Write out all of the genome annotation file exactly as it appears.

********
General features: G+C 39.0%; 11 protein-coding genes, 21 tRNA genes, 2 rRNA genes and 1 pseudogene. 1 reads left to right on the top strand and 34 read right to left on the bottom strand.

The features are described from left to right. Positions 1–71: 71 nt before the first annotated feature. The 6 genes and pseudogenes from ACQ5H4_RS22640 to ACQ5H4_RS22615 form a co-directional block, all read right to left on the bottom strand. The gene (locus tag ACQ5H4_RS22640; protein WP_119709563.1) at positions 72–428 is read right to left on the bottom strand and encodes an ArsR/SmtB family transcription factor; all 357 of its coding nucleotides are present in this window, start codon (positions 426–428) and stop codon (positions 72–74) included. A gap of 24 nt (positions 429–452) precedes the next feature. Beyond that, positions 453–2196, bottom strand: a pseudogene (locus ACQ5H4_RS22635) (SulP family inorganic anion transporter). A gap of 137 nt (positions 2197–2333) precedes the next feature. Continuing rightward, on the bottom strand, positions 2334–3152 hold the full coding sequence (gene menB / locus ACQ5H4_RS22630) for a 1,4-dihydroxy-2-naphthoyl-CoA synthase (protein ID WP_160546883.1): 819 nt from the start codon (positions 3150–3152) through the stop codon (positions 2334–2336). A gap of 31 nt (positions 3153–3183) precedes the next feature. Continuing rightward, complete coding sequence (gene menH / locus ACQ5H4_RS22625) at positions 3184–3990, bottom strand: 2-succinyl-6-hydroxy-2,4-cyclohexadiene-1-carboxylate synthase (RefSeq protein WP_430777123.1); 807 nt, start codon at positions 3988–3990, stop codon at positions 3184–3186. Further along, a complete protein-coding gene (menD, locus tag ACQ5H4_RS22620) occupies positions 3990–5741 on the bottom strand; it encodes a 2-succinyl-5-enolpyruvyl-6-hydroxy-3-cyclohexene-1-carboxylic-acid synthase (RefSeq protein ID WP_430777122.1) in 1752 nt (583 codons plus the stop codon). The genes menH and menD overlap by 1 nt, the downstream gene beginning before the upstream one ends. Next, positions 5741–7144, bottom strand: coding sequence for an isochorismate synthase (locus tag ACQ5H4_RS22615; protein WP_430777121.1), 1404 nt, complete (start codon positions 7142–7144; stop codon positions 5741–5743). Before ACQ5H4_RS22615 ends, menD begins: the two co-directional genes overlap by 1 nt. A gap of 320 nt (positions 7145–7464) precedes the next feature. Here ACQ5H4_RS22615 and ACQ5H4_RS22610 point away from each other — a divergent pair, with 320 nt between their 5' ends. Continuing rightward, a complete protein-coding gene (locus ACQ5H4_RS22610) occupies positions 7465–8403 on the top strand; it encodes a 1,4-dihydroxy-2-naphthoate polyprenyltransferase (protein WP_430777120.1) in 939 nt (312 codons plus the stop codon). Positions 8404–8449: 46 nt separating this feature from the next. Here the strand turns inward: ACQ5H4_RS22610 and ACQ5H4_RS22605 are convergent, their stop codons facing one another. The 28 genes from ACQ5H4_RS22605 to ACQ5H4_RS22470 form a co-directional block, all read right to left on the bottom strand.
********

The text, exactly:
General features: G+C 39.0%; 11 protein-coding genes, 21 tRNA genes, 2 rRNA genes and 1 pseudogene. 1 reads left to right on the top strand and 34 read right to left on the bottom strand.

The features are described from left to right. Positions 1–71: 71 nt before the first annotated feature. The 6 genes and pseudogenes from ACQ5H4_RS22640 to ACQ5H4_RS22615 form a co-directional block, all read right to left on the bottom strand. The gene (locus tag ACQ5H4_RS22640; protein WP_119709563.1) at positions 72–428 is read right to left on the bottom strand and encodes an ArsR/SmtB family transcription factor; all 357 of its coding nucleotides are present in this window, start codon (positions 426–428) and stop codon (positions 72–74) included. A gap of 24 nt (positions 429–452) precedes the next feature. Beyond that, positions 453–2196, bottom strand: a pseudogene (locus ACQ5H4_RS22635) (SulP family inorganic anion transporter). A gap of 137 nt (positions 2197–2333) precedes the next feature. Continuing rightward, on the bottom strand, positions 2334–3152 hold the full coding sequence (gene menB / locus ACQ5H4_RS22630) for a 1,4-dihydroxy-2-naphthoyl-CoA synthase (protein ID WP_160546883.1): 819 nt from the start codon (positions 3150–3152) through the stop codon (positions 2334–2336). A gap of 31 nt (positions 3153–3183) precedes the next feature. Continuing rightward, complete coding sequence (gene menH / locus ACQ5H4_RS22625) at positions 3184–3990, bottom strand: 2-succinyl-6-hydroxy-2,4-cyclohexadiene-1-carboxylate synthase (RefSeq protein WP_430777123.1); 807 nt, start codon at positions 3988–3990, stop codon at positions 3184–3186. Further along, a complete protein-coding gene (menD, locus tag ACQ5H4_RS22620) occupies positions 3990–5741 on the bottom strand; it encodes a 2-succinyl-5-enolpyruvyl-6-hydroxy-3-cyclohexene-1-carboxylic-acid synthase (RefSeq protein ID WP_430777122.1) in 1752 nt (583 codons plus the stop codon). The genes menH and menD overlap by 1 nt, the downstream gene beginning before the upstream one ends. Next, positions 5741–7144, bottom strand: coding sequence for an isochorismate synthase (locus tag ACQ5H4_RS22615; protein WP_430777121.1), 1404 nt, complete (start codon positions 7142–7144; stop codon positions 5741–5743). Before ACQ5H4_RS22615 ends, menD begins: the two co-directional genes overlap by 1 nt. A gap of 320 nt (positions 7145–7464) precedes the next feature. Here ACQ5H4_RS22615 and ACQ5H4_RS22610 point away from each other — a divergent pair, with 320 nt between their 5' ends. Continuing rightward, a complete protein-coding gene (locus ACQ5H4_RS22610) occupies positions 7465–8403 on the top strand; it encodes a 1,4-dihydroxy-2-naphthoate polyprenyltransferase (protein WP_430777120.1) in 939 nt (312 codons plus the stop codon). Positions 8404–8449: 46 nt separating this feature from the next. Here the strand turns inward: ACQ5H4_RS22610 and ACQ5H4_RS22605 are convergent, their stop codons facing one another. The 28 genes from ACQ5H4_RS22605 to ACQ5H4_RS22470 form a co-directional block, all read right to left on the bottom strand.